Editorial: Controversial USAC divestment resolution reflects importance of transparency
March 29, 2021 10:26 a.m.
Transparency promotes accountability.
It’s a sentiment that’s often shared by both members of the Undergraduate Students Association Council and its critics.
Most recently, various Jewish and pro-Israel student organizations raised concerns about USAC’s transparency following the council’s approval of a resolution that called for the University of California to divest from businesses that contribute to global military operations. The text of the resolution was not made available before the council meeting.
Included in the demands was a specific call to divest from the “ethnic cleansing in Palestine by the Israeli government.” Student organizations said it was impossible for them to share their opinions before the council voted, as there was no way they could have known in advance the resolution would contain what they thought to be unfair language.
Some officials said they didn’t realize the language of the resolution was controversial until after it had been passed.
The council could have benefitted from a more diverse set of opinions since the very start. Now that the resolution has been passed, there is no way of knowing if a larger range of student voices might have changed the council’s opinion.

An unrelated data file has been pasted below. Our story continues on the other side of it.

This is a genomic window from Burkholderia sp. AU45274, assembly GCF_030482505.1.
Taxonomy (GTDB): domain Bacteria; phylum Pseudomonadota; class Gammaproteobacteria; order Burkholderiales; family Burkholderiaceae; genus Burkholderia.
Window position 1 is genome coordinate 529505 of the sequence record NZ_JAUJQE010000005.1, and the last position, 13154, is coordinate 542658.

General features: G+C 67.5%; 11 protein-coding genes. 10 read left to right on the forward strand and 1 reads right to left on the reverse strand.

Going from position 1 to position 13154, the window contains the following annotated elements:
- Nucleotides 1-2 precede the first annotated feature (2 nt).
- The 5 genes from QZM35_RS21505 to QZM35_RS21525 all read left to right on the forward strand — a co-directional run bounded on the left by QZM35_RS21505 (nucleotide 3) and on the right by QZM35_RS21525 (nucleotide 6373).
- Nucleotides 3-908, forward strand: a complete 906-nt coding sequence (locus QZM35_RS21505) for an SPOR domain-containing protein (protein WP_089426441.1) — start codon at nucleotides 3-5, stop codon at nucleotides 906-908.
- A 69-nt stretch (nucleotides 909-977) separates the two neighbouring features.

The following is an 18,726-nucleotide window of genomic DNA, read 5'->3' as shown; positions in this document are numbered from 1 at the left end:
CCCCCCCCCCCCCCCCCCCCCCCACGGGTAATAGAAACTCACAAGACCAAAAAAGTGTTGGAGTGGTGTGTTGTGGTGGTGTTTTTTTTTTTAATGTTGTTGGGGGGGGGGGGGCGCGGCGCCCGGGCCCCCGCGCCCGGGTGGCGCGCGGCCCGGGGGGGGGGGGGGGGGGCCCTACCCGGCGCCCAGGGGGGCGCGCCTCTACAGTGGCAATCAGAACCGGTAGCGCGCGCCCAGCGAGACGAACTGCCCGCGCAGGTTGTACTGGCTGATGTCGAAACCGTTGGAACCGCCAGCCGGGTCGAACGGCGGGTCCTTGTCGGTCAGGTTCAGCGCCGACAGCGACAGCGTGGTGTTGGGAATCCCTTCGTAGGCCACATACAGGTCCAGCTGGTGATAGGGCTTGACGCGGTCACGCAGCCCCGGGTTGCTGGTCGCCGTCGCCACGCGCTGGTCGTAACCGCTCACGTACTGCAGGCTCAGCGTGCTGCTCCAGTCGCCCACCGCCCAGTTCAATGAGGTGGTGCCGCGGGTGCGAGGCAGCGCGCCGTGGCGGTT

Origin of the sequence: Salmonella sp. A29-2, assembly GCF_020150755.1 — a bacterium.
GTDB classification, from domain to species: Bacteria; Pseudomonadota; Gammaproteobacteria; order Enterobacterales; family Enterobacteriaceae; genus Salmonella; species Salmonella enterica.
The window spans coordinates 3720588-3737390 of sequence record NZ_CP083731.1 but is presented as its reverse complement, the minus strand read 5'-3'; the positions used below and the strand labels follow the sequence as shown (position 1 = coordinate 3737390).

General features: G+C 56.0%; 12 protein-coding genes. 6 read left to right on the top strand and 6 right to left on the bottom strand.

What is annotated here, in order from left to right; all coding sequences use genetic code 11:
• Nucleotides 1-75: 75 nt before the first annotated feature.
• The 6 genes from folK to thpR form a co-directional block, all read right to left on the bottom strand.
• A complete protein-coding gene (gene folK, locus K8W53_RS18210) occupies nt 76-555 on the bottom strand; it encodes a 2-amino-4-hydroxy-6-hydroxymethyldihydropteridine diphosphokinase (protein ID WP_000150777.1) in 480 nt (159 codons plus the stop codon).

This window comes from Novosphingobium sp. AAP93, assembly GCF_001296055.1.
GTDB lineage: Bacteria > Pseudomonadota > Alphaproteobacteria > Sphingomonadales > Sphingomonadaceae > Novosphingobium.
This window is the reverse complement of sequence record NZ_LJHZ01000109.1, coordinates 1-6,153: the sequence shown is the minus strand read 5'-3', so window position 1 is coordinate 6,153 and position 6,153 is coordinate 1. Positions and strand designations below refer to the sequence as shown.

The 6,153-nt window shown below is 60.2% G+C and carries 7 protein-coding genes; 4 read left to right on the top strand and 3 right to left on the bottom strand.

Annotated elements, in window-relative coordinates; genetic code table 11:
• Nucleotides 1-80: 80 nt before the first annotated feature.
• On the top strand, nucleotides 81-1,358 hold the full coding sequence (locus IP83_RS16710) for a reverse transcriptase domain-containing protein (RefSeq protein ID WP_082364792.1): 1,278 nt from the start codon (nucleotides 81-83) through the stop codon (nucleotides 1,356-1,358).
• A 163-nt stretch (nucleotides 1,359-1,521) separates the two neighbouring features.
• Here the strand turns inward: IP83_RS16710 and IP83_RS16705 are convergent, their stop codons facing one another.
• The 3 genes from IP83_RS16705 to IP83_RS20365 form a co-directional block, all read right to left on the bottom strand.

At least USAC responded to the controversy in stride.
USAC Internal Vice President Emily Luong proposed a bylaw amendment that would require the council to make details of resolutions public two days before future USAC meetings, and the council approved the measure at its following meeting.
Such measures to increase transparency should prevent a similar situation from happening in the future, and the board supports Luong in her effort to do so.
Still, nothing can change the fact that student officials passed the resolution while many students were left in the dark. What’s even more concerning is that USAC has shown no interest in reopening the resolution for discussion.
The passed resolution may not enact anything concrete, but its language sends a message to the administration, the student body and the world. When it comes to deeply personal, controversial issues such as this, a student government is obligated to put in a good faith effort to hear all parts of the student body before making decisions.
Moving forward, the council should not shy away from dealing with contentious topics, as open discussions can be productive and informative when done correctly. But when one argument is all but eliminated, a discussion becomes a one-sided debate and that productivity is lost.
For a student government, setting this kind of precedent is dangerous.